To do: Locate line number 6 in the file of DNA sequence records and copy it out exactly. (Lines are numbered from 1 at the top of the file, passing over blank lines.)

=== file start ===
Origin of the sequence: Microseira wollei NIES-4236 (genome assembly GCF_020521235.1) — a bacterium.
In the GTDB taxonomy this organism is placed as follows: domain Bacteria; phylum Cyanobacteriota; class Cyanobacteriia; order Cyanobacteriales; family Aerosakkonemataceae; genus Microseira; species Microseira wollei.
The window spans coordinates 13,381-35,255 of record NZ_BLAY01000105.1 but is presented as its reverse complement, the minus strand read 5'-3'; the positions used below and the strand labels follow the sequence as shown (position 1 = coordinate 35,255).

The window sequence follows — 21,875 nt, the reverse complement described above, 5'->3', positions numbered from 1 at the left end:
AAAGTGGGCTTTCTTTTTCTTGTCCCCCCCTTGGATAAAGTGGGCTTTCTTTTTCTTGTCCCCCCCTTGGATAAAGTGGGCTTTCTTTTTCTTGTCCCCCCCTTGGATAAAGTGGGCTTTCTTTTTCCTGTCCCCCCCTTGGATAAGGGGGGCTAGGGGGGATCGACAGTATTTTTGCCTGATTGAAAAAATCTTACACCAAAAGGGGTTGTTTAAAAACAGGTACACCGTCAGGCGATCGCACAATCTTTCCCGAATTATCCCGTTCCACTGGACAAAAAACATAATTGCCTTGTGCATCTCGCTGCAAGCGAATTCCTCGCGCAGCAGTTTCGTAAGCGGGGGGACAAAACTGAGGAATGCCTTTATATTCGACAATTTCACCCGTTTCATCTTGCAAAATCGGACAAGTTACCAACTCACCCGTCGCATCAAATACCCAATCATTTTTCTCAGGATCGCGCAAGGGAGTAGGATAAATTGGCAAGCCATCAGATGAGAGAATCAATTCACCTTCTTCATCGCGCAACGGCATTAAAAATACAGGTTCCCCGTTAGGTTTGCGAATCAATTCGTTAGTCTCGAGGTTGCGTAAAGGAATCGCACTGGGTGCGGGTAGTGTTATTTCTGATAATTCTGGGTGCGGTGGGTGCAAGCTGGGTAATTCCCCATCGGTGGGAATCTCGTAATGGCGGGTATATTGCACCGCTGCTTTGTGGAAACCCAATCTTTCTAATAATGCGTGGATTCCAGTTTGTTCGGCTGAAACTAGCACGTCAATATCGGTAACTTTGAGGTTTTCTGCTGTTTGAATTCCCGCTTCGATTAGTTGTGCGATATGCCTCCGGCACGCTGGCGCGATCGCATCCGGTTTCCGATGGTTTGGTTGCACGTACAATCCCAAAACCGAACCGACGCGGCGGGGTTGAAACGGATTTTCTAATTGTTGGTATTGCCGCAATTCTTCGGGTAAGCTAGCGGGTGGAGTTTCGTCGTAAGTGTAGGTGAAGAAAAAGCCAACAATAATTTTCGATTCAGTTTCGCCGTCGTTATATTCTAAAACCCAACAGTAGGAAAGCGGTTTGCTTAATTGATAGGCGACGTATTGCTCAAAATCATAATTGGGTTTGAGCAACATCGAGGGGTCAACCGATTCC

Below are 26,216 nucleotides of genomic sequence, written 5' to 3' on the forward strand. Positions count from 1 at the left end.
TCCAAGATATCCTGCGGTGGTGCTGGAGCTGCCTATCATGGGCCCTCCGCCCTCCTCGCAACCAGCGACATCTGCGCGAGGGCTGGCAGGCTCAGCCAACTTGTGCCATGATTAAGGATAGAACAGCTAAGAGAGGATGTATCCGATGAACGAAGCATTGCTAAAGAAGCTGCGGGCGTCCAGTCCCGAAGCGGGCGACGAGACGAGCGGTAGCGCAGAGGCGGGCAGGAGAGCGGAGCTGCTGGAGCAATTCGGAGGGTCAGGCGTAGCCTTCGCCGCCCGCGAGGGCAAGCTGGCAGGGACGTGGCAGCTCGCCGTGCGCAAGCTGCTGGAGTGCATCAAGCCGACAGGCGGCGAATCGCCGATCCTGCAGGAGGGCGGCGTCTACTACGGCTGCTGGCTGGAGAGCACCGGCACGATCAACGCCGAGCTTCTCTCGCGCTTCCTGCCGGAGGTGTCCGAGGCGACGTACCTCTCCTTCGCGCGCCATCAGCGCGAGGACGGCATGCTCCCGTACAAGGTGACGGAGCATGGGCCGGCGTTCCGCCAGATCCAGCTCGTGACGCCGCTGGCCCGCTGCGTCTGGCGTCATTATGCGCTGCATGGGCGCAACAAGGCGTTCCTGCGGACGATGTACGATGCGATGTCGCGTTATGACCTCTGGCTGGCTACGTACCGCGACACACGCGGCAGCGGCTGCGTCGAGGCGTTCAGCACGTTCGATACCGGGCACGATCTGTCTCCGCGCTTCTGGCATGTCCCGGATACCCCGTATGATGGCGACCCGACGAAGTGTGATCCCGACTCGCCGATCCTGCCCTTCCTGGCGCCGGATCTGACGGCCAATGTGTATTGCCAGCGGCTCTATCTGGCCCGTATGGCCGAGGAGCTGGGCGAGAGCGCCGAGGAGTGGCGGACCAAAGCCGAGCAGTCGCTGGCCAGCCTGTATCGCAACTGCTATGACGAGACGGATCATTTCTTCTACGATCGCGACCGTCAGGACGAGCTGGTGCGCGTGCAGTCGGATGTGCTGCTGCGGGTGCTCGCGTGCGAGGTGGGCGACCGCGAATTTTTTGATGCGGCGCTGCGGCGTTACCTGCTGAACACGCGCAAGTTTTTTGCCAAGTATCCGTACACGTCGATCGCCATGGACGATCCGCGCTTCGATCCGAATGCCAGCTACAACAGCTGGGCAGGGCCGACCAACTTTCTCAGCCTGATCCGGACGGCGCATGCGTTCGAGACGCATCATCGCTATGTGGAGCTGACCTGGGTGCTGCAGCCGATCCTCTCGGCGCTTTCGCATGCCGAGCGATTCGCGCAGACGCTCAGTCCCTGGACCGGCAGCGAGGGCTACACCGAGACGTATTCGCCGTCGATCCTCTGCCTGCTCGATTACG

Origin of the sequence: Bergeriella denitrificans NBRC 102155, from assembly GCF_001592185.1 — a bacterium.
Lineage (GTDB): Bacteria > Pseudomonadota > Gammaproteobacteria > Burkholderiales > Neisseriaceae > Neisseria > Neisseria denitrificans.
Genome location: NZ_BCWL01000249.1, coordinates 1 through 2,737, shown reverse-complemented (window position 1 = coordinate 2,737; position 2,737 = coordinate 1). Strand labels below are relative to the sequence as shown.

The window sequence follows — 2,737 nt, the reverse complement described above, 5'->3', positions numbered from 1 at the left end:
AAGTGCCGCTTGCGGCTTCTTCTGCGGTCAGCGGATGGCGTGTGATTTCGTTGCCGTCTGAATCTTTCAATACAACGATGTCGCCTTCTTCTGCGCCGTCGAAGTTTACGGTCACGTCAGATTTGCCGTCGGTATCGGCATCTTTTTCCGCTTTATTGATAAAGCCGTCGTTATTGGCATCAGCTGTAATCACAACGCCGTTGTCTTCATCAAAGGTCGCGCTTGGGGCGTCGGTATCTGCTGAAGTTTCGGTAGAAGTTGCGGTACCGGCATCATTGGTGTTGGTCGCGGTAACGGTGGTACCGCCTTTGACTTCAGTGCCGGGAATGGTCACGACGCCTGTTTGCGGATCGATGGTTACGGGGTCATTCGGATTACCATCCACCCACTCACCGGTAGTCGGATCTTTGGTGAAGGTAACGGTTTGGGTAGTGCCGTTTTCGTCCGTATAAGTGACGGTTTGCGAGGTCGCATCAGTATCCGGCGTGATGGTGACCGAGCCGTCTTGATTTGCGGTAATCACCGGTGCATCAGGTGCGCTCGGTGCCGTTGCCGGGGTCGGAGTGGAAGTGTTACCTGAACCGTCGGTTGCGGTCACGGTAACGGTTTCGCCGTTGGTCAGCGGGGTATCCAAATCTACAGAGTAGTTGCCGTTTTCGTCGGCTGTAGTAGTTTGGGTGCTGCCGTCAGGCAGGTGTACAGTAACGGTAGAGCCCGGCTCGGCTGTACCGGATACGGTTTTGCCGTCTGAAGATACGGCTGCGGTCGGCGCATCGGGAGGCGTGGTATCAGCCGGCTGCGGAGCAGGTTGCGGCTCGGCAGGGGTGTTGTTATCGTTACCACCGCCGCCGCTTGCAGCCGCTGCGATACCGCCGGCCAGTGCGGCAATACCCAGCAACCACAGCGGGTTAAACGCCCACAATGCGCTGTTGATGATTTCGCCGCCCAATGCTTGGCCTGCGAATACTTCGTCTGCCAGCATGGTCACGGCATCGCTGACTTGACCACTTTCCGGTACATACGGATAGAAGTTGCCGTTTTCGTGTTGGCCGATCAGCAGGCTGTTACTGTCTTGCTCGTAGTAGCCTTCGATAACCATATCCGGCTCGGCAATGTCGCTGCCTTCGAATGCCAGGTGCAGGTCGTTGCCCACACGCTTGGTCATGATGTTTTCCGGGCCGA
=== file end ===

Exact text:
Below are 26,216 nucleotides of genomic sequence, written 5' to 3' on the forward strand. Positions count from 1 at the left end.